Why Don't Children Sit Still?
A Parent's Guide to Healthy Movement and Play in Child Development
Why is my son so clumsy? Why is my daughter’s handwriting so messy? My children want to play only video games. Will their lack of movement really hurt them?
Movement is essential in helping children develop not only motor skills but also intellectual, emotional, and social skills. Children learn through “doing” and playing. However, children’s journey to learn how to control their bodies can cause frustration for parents. How often do parents say, “Can’t you just sit still?” Or parents have to treat skinned knees when children trip over their own feet?
By understanding how children develop sensory motor skills—that is, get information through their senses and effectively respond physically—parents can begin to address and find reassurance about the issues that concern them.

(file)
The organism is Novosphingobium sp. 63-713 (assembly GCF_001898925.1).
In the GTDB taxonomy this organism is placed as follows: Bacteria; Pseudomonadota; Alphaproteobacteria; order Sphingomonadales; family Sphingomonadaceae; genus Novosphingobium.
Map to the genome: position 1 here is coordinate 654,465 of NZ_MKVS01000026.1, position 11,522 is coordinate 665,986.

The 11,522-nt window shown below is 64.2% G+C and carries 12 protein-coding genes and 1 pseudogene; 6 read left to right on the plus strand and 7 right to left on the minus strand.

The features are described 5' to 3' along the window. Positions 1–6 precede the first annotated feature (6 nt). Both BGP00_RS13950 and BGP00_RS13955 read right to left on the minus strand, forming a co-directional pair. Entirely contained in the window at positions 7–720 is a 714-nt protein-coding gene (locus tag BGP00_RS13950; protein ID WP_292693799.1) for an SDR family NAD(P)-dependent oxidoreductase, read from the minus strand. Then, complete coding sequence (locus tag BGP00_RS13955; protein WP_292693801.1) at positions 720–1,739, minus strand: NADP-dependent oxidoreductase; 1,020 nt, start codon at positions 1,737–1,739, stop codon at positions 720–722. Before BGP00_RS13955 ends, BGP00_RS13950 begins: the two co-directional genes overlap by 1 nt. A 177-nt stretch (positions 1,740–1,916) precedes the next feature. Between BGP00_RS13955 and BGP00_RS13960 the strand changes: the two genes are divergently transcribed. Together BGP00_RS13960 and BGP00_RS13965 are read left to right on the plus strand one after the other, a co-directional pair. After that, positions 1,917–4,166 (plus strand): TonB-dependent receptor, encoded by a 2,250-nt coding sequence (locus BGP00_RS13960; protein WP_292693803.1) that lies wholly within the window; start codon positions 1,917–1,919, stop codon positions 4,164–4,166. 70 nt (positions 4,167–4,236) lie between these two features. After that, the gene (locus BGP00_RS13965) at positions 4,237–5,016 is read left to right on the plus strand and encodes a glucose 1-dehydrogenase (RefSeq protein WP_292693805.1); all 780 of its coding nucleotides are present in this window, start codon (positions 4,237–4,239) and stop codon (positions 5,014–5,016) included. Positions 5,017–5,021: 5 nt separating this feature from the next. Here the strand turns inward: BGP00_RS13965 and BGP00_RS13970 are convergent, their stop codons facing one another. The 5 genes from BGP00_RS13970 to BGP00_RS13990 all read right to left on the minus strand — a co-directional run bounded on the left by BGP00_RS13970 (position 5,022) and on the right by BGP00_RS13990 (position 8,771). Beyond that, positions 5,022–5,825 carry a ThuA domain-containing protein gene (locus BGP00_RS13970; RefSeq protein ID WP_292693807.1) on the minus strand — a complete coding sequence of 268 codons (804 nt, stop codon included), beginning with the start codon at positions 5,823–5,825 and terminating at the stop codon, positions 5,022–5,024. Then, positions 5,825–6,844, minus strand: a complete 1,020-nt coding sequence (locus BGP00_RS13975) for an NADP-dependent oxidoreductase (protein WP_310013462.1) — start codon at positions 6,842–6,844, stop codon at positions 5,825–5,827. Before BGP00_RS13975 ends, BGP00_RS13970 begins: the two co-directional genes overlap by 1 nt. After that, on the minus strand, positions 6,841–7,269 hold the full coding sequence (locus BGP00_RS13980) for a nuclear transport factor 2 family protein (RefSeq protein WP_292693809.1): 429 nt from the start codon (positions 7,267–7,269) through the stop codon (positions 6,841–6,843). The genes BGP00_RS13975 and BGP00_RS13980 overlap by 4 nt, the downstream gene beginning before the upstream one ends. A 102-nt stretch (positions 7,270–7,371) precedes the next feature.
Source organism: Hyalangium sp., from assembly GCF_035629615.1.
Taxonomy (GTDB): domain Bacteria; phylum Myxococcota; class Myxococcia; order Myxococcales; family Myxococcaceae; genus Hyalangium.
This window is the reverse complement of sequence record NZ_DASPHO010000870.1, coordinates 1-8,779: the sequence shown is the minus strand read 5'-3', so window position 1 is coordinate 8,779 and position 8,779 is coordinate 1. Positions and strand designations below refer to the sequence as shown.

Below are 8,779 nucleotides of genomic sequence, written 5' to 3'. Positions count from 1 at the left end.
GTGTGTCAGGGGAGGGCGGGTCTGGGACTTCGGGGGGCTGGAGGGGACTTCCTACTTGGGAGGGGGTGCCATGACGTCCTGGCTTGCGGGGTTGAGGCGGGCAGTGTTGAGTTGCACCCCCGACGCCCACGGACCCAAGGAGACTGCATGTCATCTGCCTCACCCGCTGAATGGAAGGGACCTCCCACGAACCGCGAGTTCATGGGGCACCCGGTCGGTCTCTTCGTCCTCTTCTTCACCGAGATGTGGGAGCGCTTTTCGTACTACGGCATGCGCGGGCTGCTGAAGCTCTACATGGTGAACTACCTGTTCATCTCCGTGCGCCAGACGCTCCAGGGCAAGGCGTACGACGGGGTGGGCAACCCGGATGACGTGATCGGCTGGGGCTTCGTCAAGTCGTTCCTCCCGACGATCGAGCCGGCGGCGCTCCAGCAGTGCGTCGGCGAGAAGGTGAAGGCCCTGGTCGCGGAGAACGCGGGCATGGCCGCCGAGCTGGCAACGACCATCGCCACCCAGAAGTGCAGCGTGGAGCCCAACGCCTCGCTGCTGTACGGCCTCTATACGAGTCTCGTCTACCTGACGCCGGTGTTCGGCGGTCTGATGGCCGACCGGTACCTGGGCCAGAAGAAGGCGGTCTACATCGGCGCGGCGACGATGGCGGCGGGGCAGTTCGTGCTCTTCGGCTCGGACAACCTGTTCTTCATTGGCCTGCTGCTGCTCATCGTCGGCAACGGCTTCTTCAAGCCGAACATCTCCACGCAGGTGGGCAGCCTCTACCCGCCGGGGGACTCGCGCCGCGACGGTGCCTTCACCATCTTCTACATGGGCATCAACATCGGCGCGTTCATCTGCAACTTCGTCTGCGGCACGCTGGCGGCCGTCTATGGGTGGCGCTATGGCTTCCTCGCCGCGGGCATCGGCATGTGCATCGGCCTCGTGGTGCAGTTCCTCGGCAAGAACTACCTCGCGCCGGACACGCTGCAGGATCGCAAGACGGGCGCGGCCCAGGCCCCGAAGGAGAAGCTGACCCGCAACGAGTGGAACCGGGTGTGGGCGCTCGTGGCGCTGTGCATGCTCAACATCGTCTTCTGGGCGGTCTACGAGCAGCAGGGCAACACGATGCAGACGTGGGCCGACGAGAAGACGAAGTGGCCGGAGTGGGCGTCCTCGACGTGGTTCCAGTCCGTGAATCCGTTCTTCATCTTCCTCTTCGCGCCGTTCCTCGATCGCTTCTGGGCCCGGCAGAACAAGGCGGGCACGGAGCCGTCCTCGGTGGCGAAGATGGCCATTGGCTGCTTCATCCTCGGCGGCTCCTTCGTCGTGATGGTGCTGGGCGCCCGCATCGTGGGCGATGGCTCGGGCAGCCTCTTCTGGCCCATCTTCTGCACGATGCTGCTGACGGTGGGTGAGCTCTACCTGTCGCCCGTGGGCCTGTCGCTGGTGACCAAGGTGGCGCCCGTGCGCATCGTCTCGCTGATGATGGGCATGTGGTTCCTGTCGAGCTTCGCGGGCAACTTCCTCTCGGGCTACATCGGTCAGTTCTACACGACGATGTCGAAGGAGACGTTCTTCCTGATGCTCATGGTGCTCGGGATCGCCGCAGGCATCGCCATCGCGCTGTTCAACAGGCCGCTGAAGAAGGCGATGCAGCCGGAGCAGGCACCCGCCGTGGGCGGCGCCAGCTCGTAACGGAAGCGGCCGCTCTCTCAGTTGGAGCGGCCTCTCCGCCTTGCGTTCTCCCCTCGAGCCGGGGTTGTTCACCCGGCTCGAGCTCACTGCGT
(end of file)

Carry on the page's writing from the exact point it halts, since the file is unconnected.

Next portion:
Evelien van Dort draws on Rudolf Steiner’s theories of child development to outline ways that children build their movement skills.
“An excellent little book that sets out clearly why movement is helpful for children, and how we can support that as parents.” —Juno
“Van Dort's book is informative and pragmatic and the overall tone is warm and calmly reassuring.” —The Social Artist
C O N T E N T S:
PART ONE: LEARNING TO MOVE
1. Motor Development in Babies and Young Children
2. Learning to Write
PART TWO: MOVEMENT AND THE SENSES
3. Some Theory on the Senses
4. Touch — for Exploring and Feeling Safe
5. Life — for Rhythm, Rest, and Resilience
6. Movement — for Healthy Activity
7. Balance — for Strength and Poise, Inside and Out
8. The Feeling and Cognitive Senses
9. Overstimulated and Hyperactive Children
10. Why Cut Down on Screen Time?
PART THREE: MOVEMENT AND LEARNING
11. Learning through Movement at Every Age and Stage
12. Why Don’t Children Sit Still?